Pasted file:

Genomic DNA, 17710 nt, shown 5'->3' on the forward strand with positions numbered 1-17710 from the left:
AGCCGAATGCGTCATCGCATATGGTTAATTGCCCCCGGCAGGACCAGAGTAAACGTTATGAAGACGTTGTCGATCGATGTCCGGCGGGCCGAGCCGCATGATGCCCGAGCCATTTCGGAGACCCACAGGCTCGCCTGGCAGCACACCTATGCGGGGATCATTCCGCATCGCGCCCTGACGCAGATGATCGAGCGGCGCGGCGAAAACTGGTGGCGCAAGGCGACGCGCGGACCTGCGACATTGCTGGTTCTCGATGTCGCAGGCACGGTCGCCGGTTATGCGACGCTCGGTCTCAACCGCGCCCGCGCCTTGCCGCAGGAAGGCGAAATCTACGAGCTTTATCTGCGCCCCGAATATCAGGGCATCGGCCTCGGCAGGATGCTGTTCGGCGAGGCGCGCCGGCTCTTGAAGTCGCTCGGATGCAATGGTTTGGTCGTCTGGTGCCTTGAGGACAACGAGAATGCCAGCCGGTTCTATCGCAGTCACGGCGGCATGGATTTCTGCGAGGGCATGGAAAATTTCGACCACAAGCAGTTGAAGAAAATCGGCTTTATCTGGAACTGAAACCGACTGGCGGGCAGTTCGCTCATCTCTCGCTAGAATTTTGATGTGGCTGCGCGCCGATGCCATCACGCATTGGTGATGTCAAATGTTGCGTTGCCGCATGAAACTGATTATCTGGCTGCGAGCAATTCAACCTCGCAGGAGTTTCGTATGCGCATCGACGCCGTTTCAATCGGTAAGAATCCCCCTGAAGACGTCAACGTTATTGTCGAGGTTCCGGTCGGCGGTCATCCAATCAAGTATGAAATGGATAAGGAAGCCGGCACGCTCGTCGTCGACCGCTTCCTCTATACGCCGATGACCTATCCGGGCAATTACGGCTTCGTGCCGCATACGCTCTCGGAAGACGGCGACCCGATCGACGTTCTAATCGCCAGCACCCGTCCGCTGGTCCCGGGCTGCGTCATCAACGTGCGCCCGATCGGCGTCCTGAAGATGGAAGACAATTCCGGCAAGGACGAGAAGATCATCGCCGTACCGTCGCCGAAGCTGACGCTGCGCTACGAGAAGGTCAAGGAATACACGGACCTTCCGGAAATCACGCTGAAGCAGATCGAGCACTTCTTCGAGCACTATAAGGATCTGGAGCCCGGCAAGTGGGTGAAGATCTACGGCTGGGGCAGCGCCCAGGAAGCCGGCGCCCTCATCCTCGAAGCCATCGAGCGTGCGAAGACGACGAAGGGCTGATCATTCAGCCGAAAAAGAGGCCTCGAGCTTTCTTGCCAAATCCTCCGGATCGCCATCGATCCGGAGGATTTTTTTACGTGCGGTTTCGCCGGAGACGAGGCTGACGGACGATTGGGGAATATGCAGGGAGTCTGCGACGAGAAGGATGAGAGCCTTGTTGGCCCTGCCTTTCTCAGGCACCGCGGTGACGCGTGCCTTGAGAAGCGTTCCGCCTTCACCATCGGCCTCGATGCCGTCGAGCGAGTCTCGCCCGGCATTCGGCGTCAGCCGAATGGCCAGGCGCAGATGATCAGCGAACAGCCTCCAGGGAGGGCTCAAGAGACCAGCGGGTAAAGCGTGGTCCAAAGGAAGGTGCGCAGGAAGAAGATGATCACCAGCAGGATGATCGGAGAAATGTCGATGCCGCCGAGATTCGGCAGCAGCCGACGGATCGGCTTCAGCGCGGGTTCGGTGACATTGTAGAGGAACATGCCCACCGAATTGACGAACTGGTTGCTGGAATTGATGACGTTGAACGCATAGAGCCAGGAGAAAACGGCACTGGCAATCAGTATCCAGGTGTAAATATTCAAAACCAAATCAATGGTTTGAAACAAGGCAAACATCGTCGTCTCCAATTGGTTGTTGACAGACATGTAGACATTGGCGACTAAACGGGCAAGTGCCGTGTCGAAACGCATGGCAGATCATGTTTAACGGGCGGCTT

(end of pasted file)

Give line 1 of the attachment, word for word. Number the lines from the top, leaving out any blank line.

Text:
Genomic DNA, 17710 nt, shown 5'->3' on the forward strand with positions numbered 1-17710 from the left: